[To “Voices from 19th-Century America”]
Reviewing the gift annuals must have been one of the banes and the boons of editing a magazine in early-nineteenth-century America. “Bane,” because, as one editor pointed out, “As for despatching the whole contents of an annual at two or three sittings, it would be a surfeit we could by no means undergo. It would be like making a hearty meal on sweet meats.” “Boon,” because reviewing a Token or a Magnolia or an Atlantic Souvenir was a good excuse to fill out the periodical with choice pieces reprinted without payment.
The Token was reviewed by women’s and literary magazines, newspapers and religious monthlies. The critics sometimes took the route of praising with faint damns, and sometimes took the route of damning with faint praises. Thus, the reviewer for the New England Magazine, in 1835, announces that “[t]he stories and poetry are, in general, poor stuff,” and goes on to mention the “freshness and originality” of pieces by Nathaniel Hawthorne and by John Neal. The key word is “mention”: “Can any one be so unreasonable as to require us to read it?” asks the New England Magazine’s reviewer, in 1834; and this seems to have been the attitude of many of the Token’s reviewers. Illustrations were to many reviewers of primary importance in the annuals and are critiqued in great detail; but little is said about the written pieces, especially the stories. Easily skimmed poems are most likely to be discussed—especially if they could be “appended” to the review in space-eating chunks. (The table of contents for The Token includes quick snapshots of most of the engravings to which reviewers referred.)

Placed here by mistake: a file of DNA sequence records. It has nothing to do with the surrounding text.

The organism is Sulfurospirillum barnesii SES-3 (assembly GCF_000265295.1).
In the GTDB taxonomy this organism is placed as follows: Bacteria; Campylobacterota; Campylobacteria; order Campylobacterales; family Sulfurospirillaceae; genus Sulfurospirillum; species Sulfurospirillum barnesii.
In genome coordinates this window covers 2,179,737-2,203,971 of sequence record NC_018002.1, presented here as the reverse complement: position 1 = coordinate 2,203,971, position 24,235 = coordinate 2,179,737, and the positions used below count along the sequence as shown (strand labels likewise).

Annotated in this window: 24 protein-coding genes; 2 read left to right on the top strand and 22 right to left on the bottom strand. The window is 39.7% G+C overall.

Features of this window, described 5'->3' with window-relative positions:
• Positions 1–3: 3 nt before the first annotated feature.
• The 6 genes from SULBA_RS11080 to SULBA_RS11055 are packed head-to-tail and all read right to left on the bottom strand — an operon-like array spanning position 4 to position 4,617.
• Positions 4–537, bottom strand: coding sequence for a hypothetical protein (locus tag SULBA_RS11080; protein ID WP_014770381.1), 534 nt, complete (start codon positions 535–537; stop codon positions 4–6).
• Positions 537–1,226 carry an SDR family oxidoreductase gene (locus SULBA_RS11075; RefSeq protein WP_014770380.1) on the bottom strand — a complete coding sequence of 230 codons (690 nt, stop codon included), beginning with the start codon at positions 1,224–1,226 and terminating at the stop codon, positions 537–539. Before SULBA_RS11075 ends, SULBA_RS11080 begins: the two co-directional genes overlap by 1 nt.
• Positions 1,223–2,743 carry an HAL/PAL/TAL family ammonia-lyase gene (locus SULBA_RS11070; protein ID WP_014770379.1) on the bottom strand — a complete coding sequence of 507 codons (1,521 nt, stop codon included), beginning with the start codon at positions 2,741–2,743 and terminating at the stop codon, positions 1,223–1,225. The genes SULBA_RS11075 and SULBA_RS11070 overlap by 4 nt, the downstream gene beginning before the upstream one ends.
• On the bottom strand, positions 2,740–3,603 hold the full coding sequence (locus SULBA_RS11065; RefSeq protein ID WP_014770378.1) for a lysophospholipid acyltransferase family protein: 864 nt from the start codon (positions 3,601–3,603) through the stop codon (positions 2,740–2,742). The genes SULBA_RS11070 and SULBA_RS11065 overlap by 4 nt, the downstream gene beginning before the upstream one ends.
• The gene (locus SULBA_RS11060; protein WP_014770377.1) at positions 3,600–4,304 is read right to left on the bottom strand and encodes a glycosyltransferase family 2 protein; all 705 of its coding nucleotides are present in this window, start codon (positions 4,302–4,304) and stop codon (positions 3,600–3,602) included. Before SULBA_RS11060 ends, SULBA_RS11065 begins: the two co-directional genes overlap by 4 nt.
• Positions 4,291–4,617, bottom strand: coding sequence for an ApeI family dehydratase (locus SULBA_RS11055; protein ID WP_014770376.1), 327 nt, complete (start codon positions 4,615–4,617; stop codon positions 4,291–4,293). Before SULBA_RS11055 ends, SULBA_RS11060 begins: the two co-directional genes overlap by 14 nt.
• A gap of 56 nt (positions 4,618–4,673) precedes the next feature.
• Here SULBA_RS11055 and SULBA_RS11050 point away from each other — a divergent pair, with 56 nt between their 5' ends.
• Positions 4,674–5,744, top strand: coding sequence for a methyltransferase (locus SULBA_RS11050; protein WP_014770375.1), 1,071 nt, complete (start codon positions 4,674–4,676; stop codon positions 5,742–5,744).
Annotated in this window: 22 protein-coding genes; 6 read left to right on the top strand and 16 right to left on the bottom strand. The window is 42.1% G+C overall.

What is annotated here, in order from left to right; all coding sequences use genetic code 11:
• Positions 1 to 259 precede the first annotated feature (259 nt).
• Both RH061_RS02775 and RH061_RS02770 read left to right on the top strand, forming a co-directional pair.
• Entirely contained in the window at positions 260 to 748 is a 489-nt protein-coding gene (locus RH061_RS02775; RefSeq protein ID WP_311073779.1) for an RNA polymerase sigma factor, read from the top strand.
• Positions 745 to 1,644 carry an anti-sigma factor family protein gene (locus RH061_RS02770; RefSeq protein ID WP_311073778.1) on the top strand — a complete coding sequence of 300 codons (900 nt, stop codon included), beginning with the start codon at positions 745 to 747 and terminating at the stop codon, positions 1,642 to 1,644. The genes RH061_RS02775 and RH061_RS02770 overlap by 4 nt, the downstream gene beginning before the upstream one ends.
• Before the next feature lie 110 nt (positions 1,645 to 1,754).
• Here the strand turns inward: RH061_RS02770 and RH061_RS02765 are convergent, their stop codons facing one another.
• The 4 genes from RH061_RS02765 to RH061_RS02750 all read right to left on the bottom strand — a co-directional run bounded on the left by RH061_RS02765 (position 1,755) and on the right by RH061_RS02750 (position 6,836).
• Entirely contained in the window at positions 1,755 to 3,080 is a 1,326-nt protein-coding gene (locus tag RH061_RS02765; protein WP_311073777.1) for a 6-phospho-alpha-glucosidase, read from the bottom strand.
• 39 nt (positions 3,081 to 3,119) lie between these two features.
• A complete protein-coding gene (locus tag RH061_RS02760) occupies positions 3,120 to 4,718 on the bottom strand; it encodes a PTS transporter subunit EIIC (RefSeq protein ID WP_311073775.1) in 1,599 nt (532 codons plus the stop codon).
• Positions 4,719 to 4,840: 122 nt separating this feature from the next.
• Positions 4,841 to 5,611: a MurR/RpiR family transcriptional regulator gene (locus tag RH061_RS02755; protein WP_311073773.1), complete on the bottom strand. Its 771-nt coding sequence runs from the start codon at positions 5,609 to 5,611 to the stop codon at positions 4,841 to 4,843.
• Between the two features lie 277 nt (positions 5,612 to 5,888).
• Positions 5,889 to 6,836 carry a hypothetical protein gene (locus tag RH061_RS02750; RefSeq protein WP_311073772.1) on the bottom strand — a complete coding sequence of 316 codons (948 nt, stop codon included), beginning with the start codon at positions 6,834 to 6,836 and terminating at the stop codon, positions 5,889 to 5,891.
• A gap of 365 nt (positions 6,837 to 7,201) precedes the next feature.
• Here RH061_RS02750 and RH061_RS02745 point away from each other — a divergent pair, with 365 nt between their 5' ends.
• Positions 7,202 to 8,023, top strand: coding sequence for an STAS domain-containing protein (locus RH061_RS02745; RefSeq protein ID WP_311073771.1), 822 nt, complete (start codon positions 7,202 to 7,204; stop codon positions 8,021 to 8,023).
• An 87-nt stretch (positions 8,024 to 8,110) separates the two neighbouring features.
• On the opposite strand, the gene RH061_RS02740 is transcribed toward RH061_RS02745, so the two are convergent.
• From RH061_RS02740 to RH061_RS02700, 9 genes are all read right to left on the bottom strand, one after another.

Many of the reviews are what one editor called “indiscriminate puffery.” Others are less flattering, offering pointed criticisms of engravings and written pieces. Catharine Maria Sedgwick and Lydia H. Sigourney are most often praised; Nathaniel Hawthorne also came in for his share of applause, though one critic disagreed. Samuel Griswold Goodrich—the force behind The Token—often came in for some slamming. Park Benjamin—who focused his praise on Hawthorne—was Goodrich’s fiercest critic, shredding his poetry and mocking the name of Goodrich’s most famous literary character—“Peter Parley”—by referring to Goodrich as “Mr. Parleyvous”.
The reviews here are grouped by year, in rough chronological order, for greater ease of comparison. Reviews for each volume are on a separate page. The editor of the magazine—and probable author of the review—is listed after the page numbers of the review.